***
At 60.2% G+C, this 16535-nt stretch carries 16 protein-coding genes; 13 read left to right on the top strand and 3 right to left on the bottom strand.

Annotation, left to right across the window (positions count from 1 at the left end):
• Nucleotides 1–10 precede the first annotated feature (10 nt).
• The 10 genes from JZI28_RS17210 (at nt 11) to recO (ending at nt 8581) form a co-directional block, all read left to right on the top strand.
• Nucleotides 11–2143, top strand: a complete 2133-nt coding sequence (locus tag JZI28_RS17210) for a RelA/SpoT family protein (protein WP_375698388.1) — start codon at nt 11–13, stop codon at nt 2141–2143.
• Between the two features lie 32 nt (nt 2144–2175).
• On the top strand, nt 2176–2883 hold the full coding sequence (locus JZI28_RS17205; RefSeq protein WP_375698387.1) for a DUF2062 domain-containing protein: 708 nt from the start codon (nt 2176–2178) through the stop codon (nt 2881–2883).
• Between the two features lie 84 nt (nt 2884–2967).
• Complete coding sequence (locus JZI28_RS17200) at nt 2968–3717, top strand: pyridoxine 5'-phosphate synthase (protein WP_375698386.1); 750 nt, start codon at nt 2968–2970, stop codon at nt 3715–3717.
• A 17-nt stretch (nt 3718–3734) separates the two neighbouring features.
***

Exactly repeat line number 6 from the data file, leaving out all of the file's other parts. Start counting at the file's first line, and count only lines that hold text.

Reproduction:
• Between the two features lie 32 nt (nt 2144–2175).